A hospital boss has slammed a company for “outrageous profiteering” during the coronavirus crisis after it allegedly hiked the price of a single item of PPE by more than 700%.
Nick Hulme, chief executive of the East Suffolk and North Essex NHS Foundation Trust, said a company had offered to sell him coveralls at £16.50 each - when two months ago they were priced £2 each.
The hike is a 725% rise from the original price.
Writing on Twitter, Hulme didn’t name the organisation but said: “Just had a company contact me to offer coveralls at £16.50 each.
“Two months ago they were selling them for £2.00 each. Outrageous profiteering.”
Just had a company contact me to offer coveralls at £16.50 each. Two months ago they were selling them for £2.00 each. Outrageous profiteering.
— Nick Hulme (@Nickhulme61) April 23, 2020
He was backed by Ipswich MP Tom Hunt, who said it was “disgraceful” amid the current crisis.
Hunt told the Ipswich Star: “We are living through unprecedented and hugely challenging times and this type of behaviour when there is such a shortage of protective equipment I think is disgraceful and I think the company should be named and shamed.”
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He referred to comments by Chancellor Rishi Sunak when he said people would want to look back on what they did and the part their played during the coronavirus outbreak, and added: “I think certainly if I was involved in that company I would be ashamed.”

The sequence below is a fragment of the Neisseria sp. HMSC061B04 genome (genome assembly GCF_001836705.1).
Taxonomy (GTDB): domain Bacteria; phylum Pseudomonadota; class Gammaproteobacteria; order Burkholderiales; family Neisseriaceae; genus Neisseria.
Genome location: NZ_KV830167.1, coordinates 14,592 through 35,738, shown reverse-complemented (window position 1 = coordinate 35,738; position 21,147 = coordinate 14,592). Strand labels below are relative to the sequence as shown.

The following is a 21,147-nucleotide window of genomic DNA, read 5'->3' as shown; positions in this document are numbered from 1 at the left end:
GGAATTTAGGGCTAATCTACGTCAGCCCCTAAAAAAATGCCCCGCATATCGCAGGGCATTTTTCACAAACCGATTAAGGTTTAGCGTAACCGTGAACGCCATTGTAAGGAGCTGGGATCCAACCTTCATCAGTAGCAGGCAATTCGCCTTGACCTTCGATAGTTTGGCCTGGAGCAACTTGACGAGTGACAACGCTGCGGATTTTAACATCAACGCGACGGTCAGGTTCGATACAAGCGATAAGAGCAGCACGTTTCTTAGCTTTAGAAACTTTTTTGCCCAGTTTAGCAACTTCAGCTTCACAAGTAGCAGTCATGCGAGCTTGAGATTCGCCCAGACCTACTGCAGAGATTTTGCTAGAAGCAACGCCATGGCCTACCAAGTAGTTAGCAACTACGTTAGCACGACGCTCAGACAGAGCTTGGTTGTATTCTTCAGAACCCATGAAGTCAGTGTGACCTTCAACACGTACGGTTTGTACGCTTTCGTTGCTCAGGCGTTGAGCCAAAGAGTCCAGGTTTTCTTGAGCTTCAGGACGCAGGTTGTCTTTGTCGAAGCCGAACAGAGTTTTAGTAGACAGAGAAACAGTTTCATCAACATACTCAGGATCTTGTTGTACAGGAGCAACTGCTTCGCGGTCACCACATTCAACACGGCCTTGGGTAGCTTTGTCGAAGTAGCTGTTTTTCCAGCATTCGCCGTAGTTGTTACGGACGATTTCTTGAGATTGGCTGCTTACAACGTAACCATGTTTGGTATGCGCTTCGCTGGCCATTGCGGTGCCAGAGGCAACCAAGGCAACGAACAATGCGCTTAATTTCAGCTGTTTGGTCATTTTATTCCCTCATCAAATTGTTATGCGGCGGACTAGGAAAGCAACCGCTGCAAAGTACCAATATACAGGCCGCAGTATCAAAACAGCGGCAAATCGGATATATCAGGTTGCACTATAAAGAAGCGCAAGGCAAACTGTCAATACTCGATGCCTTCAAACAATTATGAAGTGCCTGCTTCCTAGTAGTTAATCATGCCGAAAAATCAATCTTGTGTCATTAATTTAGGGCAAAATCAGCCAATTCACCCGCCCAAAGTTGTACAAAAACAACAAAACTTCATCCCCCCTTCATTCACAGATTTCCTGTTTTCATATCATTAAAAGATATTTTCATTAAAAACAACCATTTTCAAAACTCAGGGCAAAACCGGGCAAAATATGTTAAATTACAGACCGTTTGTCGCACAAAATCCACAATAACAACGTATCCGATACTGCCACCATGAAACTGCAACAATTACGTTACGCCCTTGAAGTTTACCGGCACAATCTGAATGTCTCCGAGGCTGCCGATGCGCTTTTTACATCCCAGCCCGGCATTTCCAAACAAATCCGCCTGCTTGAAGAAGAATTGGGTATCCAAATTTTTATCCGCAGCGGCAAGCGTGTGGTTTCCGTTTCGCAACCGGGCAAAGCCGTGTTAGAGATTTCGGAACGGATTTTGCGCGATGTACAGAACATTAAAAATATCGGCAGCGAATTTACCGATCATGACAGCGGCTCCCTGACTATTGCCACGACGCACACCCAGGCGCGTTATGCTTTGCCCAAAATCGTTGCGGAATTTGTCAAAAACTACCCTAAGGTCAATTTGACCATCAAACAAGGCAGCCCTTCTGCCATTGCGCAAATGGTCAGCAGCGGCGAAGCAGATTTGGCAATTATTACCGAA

He also called for some sort of punishment to show that such behaviour isn’t acceptable.
Very depressing that any business would act in such a disgraceful fashion during a national emergency https://t.co/caCaNesAWR
— Tom Hunt (@tomhunt1988) April 23, 2020
The news comes amid an ongoing crisis over PPE in the NHS.
Two doctors, married to each other, are bringing a legal challenge against the government questioning the lawfulness of current guidance and a failure to source PPE.
In a pre-action letter announced on Thursday, Dr Meenal Viz, a clinical fellow in medicine, and GP trainee Dr Nishant Joshi, brought the complaint against the Department of Health and Public Health England.
Both NHS doctors say they have been exposed to patients with coronavirus and are challenging the lawfulness of current PPE guidance on when and how equipment is used, as well as equipment availability.